Posts Tagged ‘Clothing’
There’s no denying that toting a 15-inch Retina MacBook Pro will help you attract attention to discerning patrons at the neighborhood coffee bar. However exactly what if you’re trying to find something a bit more obvious? Some method to actually use your Apple loyalty on your sleeve?
Pocket-lint points us to this funny garments catalog from the deepest, darkest depths of the ’80s, found by one intrepid imgur individual last year. Apple-branded ball caps? Examine. Teal jumpsuits? Check. Popped collars and sunglasses? Double-check. For younger supporters, there’s even a little ones’ range, featuring miniature models of the grown-up attire.
Unfortunately, the gear is not accessible, however we’re hoping for a 2012 follow-up in classic hipster design– even more cardigans and V-necks …
The Short Version
In the mad rush to push out more and more Android slate products, Amazon and Barnes & Noble are like a calm port in the storm. Their devices are touted as ereaders but, after a bit of digging, you find that they are now considerably more interesting – and compelling – as tablet products for an entry level market. They are not threatening nor are they particularly difficult to grasp. In short, they are the perfect neophyte’s tablet, a cross between the simplicity of an e-ink ereader and a fully-featured mobile device. It’s good enough at both that people buying it for one purpose will be pleased with the device’s other strengths; depending on what you want, it’s either an Android slate in ereader’s clothing or vice versa.
Amazon’s new Fire, which we’ll review shortly, takes a certain tack – low-priced, cloud oriented content consumption – while the Nook Tablet takes a decidedly different one. Priced at $ 249 – still cheaper than even the least-outfitted Android tablet – and aimed at a slightly more techie audience, the Nook Tablet is an ereader first and a tablet second.
As it stands, the Nook Tablet is an impressive bit of machinery. It is a solid slab of electronics designed to do a few things exceedingly well and – sadly – a few things quite poorly. As a color, touchscreen ereader it is one of the best and, for those with an adventurous bent, I can imagine this becoming a useful media and app device.
The Nook Tablet is a tablet for everyone. It is solid, easy to use, and most of Android’s rough edges have been burred off. Although there are some odd UI choices and frustrations, everything is in its right place. It is, in short, a perfectly slimmed down Android tablet masquerading as an ereader – something many will prefer over Kindle Fire’s obviously service-oriented approach.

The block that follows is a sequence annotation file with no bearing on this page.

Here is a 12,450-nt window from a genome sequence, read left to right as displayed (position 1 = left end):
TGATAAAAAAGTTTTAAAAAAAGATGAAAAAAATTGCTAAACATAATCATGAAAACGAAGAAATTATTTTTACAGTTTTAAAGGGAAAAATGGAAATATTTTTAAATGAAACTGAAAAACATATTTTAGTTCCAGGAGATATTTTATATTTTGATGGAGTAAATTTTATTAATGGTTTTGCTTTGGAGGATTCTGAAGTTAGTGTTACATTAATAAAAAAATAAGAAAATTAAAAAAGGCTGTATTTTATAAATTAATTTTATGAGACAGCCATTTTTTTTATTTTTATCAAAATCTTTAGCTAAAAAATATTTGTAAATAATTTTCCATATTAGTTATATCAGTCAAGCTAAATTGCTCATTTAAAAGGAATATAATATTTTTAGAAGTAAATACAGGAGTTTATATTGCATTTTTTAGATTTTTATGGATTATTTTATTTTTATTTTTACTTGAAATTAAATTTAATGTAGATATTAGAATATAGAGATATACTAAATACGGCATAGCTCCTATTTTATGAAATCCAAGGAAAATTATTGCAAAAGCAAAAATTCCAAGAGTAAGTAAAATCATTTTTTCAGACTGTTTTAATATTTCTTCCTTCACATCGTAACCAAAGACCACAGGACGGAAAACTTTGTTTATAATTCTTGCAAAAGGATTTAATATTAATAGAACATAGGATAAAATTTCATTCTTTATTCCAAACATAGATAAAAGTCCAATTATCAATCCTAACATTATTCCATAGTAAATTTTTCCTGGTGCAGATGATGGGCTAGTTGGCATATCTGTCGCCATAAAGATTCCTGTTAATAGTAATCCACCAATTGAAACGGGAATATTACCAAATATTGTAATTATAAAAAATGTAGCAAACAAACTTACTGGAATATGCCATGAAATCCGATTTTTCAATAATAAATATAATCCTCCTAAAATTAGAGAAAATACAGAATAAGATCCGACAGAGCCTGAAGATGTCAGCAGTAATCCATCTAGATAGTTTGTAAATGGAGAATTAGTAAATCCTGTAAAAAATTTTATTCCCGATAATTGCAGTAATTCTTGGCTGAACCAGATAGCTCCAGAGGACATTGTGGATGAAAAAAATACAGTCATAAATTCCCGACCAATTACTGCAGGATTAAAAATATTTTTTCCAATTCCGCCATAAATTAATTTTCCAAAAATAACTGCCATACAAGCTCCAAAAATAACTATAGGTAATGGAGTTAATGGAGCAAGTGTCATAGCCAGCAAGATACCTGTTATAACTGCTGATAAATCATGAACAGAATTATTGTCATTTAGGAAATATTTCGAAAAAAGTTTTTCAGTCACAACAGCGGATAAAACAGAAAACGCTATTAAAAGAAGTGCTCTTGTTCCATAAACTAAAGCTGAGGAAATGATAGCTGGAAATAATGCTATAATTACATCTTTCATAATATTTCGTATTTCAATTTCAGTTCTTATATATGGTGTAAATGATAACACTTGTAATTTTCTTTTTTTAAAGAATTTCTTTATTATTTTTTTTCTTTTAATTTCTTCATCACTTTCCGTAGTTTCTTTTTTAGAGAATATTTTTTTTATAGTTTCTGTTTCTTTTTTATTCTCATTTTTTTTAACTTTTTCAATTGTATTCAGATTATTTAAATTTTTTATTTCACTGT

- 7-inch color display
- MicroSD card slot for storage
- Video and audio playback
- 1GHz TI OMAP4 (dual-core) processor with 1GB RAM
- MSRP: $ 249
- Light and portable
- Long battery life
- App sideloading is possible
- Odd storage usage leaves you with about 1GB of personal space
- No dedicated video player
- Some issues with PDF display
What Is It?
The device has a 7-inch touchscreen that is surprisingly bright and readable. The front panel is grey plastic and the edge of the device is made of silver plastic. There is a small notch taken out of the lower left corner, something that I assume is useful of you wish to attach a lanyard to this thing. The back is the most pleasant aspect of the device. The soft touch plastic feels quite a bit like soft leather or suede.
There are exactly four buttons – a central home button, shaped like the Nook N, a power button on the upper left and two volume or control buttons on the right. There is a microUSB port at the bottom and a small flap that pops up near the notch where you can fit a microSD card. There is a speaker grille at the bottom and a small hole for a microphone at the top. Finally, there is a headphone jack at the top.
To power it on you simply hold down the power button. It boots in about a minute and starts back up in about 2 seconds. There are small audio cues for the various functions, including plugging into the USB cable and unlocking and locking the device. These can be turned off.
There is no camera.
The Nook Tablet is a direct descendent of Barnes & Noble’s Nook Color. As the name states, it’s a tablet, but not in the PC sense. The branding and UI points to the more primordial view of “tablet,” which suggests that this device is more like a cuneiform tablet to an early scribe than anything Bill Gates held up as the future of computing in 2001. However, the use of the word “tablet” is important in marketing this device. At $ 249, it can be perceived as being far more expensive than the Kindle Fire (although it’s not) and by naming the “Tablet” rather than the “Slate” or the “Runik Booke,” B&N is ostensibly saying “This is a computing device that we made for readers.”
When you connect the device to a Mac or PC, the onboard storage appears. If you add a microSD card, this card also appears as a separate drive, something that could be confusing to new users. The device automatically sets up a certain number of folders for B&N use as well as your private use and it scans those folders each time you unplug the device.
The device comes with 13GB of space available but there is, as they say, a rub. As you see here, the “MyNOOK” disk appears to only have 1GB available. The rest of that space is taken up by the Nook software and content. Quoth the website: